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London Marathon 2018: Havering runners take on 26.2 mile challenge in hottest marathon on record

PUBLISHED: 17:55 23 April 2018 | UPDATED: 12:41 25 April 2018

Sue Spong running the 2018 London Marathon is one of several runners from Havering who took on the challenge.

Sue Spong running the 2018 London Marathon is one of several runners from Havering who took on the challenge.

Archant

Hot temperatures of 24 degrees didn’t deter these Havering London Marathon runners who took on the 26.2 mile challenge in record heat.

The Recorder caught up with several determined runners from the borough who ran this year’s London Marathon on Sunday, April 22.

Runner, Chris Hobson spoke about how the weather was challenging for the participants, but just right for the spectators.

“It was a very heart-warming experience, when you’re running with the runners it was great to see the amount of humanity that people showed towards each other, which you might not see on a normal day in London.”

Chis, who is headmaster and CEO of the Hornchurch Academy Trust managed to raise £2,200 for Heart UK, a charity which he chose to support after he was diagnosed with the same heart condition that a 12-year-old pupil died of.

“It went well, I ran it in three hours and 50 minutes.

“It was my quickest time, and in the most difficult conditions.”

Andrew Brownlie, 22, wanted to run the marathon after watching his father complete the race twice as a young boy.

He was due to finish the race in three hours and 45 mins, however at mile 25, Andrew’s legs collapsed from under him and he dropped to the floor.

“I desperately tried to pull myself up but my legs just wouldn’t function,” said Andrew.

Andrew Brownlie with a London Marathon runner who helped him walk back into the race after he collapsed from exhaustion and heat stroke. Picture: Marathon FotoAndrew Brownlie with a London Marathon runner who helped him walk back into the race after he collapsed from exhaustion and heat stroke. Picture: Marathon Foto

“That was my last memory, before waking up 20 mins later in St John’s Ambulance on-site Trent.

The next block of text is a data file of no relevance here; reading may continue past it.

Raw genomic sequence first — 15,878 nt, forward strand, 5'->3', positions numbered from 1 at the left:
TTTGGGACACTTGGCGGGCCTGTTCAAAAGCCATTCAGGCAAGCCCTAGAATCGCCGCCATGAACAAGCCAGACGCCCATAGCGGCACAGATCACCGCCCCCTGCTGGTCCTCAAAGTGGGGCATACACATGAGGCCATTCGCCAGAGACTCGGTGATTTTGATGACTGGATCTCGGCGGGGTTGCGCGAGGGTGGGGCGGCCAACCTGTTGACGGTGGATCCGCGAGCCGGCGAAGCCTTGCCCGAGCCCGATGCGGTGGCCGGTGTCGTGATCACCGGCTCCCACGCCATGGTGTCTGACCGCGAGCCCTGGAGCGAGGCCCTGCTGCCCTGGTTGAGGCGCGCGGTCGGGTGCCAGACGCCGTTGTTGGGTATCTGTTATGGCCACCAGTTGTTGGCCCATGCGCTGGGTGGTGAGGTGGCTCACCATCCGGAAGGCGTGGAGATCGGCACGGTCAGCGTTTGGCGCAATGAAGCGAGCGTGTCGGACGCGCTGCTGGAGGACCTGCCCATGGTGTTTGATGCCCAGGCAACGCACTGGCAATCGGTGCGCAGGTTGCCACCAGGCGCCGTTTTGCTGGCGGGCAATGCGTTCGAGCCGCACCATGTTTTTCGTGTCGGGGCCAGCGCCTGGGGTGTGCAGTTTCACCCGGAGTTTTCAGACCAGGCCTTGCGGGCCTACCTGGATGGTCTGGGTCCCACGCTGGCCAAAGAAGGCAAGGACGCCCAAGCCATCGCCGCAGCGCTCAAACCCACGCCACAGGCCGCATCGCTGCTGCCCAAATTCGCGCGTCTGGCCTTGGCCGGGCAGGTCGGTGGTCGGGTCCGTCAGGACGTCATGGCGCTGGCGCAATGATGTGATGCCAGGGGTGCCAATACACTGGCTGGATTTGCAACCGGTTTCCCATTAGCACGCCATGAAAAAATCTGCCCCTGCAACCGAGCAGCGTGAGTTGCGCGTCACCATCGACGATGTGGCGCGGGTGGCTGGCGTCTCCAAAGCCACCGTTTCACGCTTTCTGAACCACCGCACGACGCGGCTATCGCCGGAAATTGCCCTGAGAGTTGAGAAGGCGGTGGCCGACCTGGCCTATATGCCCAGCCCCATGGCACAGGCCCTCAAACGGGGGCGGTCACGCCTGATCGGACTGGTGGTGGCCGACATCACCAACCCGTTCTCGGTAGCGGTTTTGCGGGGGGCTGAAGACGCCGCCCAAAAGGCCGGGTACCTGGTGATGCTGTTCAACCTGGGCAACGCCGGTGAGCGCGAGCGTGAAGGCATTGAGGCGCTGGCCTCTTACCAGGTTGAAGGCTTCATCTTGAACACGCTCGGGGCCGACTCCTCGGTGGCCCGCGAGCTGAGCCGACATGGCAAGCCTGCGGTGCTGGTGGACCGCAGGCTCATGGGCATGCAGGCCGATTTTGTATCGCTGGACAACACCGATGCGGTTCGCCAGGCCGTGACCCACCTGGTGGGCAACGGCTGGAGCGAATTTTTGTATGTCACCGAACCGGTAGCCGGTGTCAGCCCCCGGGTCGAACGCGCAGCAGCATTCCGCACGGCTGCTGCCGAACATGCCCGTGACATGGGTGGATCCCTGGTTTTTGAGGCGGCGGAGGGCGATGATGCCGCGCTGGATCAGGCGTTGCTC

“It turns out a kind man had dragged me some distance to get me to the finish line before I collapsed again, which I can’t remember.”

A doctor told Andrew that he had collapsed due to sun stroke and exhaustion, after an hour and half of recovery he felt able to continue.

He added: “Nothing was going to stop me after all the months of training and all the money raised for the great charity that is Saint Francis Hospice, in memory of my Grandad who passed away with kidney cancer in 2014.

“I burst into a small jog to crawl over the line and it was the happiest and most relieved I’ve ever felt.”

Helen Graham, 41, assistant head at Whybridge Junior School in Blacksmith Lane, also took part in the marathon.

She told the Recorder: “The atmosphere was absolutely amazing.

“It was really hard work for my first marathon, but it went well.”

Helen raised £5,400 for Bliss, more than doubling her initial target of £2,500.

She chose to fundraise for the charity because Bliss supported her after her son was born 32 weeks early.

Katie Beal, 35, from Derby Avenue in Upminster, described the experience of taking part in her first marathon as, “electric”.

She raised £13,771 for Pancreatic Cancer UK, a charity that she was inspired to support after she had a pre-cancerous tumour removed from her pancreas in August, 2016.

“It went really well, it was just long. The atmosphere was amazing - the crowd, the support - it was just phenomenal,” Katie said.

“It was a really nice experience just being on the other side of the barrier for once.

“You get to see London from a completely different point of view.”

Sue Broadway, 55, from Rainham said completing the marathon was an extremely emotional experience.

Four days before the marathon she attended the funeral of her boyrfriend Gary Holden, who died from of oesophageal cancer.

Before he passed, Gary had been helping Sue train and had chosen mile nine as his dedicated mile.

She said: “It was physically hard as well as being emotionally hard.

“Three of my children joined me about 600 metres from the finish line and they ran with me until I went through the barrier.

“It was the hardest thing I’ve ever done.”

Last week the Recorder reported that Gary Holden was Sue Broadway’s husband, this was incorrect as Gary was Sue’s boyfriend.


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